Willis also made comments that no wildland firefighters are satisfied with sitting there and watching a fire progress without taking some action. WRONG again! This experienced wildland firefighter has done this many times as the fire raged, with absolutely no regrets. Staying in a viable safety zone as they had, would have been the correct thing to do.

He also said “They are going to prtoect the house and not yourselves. They protect themselves as a last resort.” WRONG once again! Life and property considers first YOUR life. I am deeply concerned about these structure type attitudes blending into the wildland fire realm."


William Riggles says

July 31, 2013 at 4:01 pm

Cohesiveness goes so far. It’s the responsibility of every crew member to call out unsafe practices! But like Willis said, they do it all the time and they get away with it. ~~~~~~~ The lesson should be understanding COLD downslope air flows! You can’t see it coming, but we need to learn to read the signs that lead to these events.

Settling columns of cold air is like water pouring down through the canyons. As this heavy cold air travels over the fire, hot air is trapped next to the ground, preheating fuels ahead of the fire.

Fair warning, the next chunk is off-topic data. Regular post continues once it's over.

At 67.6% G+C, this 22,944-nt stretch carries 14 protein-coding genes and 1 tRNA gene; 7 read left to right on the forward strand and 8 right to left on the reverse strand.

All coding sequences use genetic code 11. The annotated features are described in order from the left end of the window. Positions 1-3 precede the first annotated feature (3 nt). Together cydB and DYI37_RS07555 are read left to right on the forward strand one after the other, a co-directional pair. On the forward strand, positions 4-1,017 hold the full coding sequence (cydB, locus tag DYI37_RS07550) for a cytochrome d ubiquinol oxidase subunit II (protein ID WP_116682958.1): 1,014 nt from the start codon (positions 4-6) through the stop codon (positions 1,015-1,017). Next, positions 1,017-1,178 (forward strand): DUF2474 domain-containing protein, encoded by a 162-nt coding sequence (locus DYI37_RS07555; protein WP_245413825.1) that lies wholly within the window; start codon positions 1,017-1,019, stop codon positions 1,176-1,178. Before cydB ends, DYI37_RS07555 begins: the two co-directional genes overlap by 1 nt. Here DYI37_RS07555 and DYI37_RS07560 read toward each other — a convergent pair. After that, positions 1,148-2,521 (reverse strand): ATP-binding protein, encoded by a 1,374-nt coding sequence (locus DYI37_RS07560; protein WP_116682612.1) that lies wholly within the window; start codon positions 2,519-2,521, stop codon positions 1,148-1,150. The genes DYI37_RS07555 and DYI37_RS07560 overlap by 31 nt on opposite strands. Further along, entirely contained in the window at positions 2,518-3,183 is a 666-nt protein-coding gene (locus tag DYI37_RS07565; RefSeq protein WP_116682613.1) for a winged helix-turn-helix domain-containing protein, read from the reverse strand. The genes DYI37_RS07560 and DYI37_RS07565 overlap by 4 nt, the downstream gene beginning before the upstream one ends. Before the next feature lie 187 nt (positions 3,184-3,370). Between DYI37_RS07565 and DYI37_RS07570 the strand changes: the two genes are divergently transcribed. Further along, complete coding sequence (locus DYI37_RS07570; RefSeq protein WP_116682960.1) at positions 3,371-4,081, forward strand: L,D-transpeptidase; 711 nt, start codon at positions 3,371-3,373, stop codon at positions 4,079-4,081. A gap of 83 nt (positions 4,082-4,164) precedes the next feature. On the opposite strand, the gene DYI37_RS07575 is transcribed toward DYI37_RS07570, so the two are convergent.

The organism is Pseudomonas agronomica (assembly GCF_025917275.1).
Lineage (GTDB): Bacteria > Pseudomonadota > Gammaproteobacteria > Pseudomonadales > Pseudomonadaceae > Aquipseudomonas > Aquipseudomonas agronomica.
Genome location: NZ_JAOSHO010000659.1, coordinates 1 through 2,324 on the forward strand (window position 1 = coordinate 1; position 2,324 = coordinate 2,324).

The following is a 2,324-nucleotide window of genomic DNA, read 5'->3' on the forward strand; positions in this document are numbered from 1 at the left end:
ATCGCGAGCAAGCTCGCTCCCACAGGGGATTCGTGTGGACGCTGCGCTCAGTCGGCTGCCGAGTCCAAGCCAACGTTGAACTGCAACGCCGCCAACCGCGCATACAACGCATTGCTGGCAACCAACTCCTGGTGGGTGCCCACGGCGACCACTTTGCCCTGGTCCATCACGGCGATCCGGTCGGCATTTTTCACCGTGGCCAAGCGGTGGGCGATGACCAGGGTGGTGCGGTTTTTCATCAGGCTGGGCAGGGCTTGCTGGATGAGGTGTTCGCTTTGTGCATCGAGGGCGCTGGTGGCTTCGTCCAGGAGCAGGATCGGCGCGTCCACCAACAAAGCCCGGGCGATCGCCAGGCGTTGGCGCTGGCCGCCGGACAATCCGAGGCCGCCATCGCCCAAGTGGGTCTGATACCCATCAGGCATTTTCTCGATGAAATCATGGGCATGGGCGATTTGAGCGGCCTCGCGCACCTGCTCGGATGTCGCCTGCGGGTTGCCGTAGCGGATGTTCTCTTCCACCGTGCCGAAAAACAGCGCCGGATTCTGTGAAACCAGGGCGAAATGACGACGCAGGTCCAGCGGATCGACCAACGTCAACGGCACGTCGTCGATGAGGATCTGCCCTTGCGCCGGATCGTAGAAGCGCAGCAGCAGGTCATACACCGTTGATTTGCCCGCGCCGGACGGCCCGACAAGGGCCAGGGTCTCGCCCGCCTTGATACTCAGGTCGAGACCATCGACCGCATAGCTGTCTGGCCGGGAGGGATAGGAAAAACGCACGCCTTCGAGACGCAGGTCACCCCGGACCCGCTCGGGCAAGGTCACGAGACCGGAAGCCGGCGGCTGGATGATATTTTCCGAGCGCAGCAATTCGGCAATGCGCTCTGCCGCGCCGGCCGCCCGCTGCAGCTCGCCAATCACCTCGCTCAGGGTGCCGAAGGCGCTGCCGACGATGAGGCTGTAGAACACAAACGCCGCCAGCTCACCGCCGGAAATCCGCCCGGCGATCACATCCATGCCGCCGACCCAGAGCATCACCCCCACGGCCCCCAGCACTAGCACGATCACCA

On the Little Bear Fire, I watched it RUN downhill at night with the downslope winds. The people evacuating ahead of it before daylight said the thermometers in their cars were reading above 100 degrees!!!

Lessons Learned Center, needs to address this phenomenon. I hear very little about it!



"Steve Delgadillo says

July 30, 2013 at 9:47 am

I worked for the old California Dept. of Forestry and Fire Protection (now Cal Fire) and retired after 27 years. I worked wildland stations as a firefighter, Engineer, and Captain. I worked helitack, I supervised hand crews, and worked in a municipal contract where I served as the Fire Marshal for 8 years. I was assigned to a Type I Incident Management team for years.